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PNS Daily News - November 26, 20140 


Today’s coast to coast news features several stories including; The Ferguson, Missouri police officer who will not face charges for fatally shooting an unarmed African American teenager is speaking out; and Thanksgiving holiday travel is projected to be at its highest in seven years; and travelers taking to the air this holiday week may not know about the Flyers Bill of Rights.

Making Sure All MN Cancer Patients Can Get to Treatment

PHOTO: A program that provides free rides for cancer patients in Minnesota is in need of more volunteer drivers, especially in Duluth, Rochester and the Twin Cities. CREDIT: Liz West

PHOTO: A program that provides free rides for cancer patients in Minnesota is in need of more volunteer drivers, especially in Duluth, Rochester and the Twin Cities. CREDIT: Liz West


August 12, 2013

ST. PAUL, Minn. - The battle itself is tough enough for those Minnesotans with cancer, and one program is making sure transportation is never an added hurdle. According to Kathi Di Nicola, director of public relations for the American Cancer Society, their Road to Recovery program provides free rides for cancer patients to their doctors' appointments and scheduled treatments.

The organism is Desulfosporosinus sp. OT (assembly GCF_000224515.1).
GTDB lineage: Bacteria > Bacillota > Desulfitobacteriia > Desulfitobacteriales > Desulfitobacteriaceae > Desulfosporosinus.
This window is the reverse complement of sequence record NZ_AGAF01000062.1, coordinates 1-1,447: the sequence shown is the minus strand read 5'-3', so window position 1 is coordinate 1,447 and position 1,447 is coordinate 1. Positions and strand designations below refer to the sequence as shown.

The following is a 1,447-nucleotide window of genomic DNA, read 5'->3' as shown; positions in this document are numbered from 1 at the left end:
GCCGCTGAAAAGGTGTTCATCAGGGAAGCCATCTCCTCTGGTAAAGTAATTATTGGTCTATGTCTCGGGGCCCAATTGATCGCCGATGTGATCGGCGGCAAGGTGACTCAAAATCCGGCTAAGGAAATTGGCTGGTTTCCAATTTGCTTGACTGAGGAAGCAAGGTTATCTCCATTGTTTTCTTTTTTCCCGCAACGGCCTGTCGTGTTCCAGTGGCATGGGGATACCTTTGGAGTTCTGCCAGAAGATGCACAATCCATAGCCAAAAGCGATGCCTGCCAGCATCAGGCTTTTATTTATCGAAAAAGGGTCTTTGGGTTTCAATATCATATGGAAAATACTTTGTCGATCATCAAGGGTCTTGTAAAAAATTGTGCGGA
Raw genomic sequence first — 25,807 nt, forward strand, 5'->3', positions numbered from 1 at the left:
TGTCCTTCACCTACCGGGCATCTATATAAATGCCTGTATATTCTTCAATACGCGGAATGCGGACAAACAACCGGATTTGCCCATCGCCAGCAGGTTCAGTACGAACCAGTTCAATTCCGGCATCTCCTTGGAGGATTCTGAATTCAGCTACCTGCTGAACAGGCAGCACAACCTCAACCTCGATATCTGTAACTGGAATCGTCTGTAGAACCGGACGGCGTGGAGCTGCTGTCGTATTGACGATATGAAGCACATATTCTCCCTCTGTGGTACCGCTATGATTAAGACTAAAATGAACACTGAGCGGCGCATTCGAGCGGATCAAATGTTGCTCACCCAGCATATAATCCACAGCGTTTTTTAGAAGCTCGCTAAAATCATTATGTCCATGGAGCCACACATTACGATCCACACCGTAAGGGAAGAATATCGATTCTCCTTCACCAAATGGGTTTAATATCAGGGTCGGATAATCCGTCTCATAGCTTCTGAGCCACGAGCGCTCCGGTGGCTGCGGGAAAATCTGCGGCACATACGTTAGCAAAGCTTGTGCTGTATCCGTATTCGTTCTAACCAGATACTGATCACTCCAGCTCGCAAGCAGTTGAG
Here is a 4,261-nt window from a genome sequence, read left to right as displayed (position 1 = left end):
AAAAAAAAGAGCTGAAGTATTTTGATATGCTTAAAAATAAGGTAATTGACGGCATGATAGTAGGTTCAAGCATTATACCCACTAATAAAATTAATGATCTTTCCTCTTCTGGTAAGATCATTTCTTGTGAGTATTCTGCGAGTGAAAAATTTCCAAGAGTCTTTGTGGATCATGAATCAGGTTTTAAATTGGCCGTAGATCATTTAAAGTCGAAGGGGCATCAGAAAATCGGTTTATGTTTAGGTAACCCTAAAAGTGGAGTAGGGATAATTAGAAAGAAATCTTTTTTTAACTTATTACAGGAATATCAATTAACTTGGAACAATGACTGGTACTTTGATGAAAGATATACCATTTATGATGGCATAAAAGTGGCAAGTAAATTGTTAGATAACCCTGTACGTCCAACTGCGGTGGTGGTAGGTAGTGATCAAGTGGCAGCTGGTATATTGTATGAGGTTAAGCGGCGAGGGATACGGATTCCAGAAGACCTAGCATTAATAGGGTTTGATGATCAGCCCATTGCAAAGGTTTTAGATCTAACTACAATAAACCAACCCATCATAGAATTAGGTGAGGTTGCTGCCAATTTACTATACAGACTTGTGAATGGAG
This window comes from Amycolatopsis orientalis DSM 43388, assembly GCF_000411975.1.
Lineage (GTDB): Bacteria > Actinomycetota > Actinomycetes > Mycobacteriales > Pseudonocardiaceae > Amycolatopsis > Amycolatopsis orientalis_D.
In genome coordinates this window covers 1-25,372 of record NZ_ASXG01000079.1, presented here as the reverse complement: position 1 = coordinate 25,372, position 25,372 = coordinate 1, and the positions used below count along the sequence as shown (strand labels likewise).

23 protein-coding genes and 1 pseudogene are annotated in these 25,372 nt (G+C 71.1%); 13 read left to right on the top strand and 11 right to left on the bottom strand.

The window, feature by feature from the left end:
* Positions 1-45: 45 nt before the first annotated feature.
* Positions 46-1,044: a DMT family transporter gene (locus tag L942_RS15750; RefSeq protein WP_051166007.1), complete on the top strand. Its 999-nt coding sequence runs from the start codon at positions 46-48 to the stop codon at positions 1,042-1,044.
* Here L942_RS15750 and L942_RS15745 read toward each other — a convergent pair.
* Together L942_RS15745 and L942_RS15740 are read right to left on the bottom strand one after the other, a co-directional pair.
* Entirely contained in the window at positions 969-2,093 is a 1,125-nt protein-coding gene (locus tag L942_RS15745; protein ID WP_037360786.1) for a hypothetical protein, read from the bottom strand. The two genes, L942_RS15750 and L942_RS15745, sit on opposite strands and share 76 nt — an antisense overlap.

"It's crucial, really, in many cases for many cancer patients. We know that if they can't get a ride they don't go to treatment, and that can make a significant difference on the (patient's) outcome and on the disease itself," Di Nicola said, adding, "Having cancer is hard enough. Finding help should not be."

Those providing the rides through Road to Recovery are volunteers, and more are always needed.

Di Nicola said they could use more volunteers across the state, although there are several areas where the need is greatest.

"We absolutely need more drivers in Rochester, the Twin Cities and Duluth for this program, and we are putting a call out to those three areas for more volunteer drivers to help us get patients back and forth to the treatments they need."

Volunteers need access to a vehicle, a good driving record and some time. Last year in Minnesota, American Cancer Society volunteers provided more than 1,400 rides for patients.

More information, including details on volunteering, is available at bit.ly/13TUy12.

John Michaelson, Public News Service - MN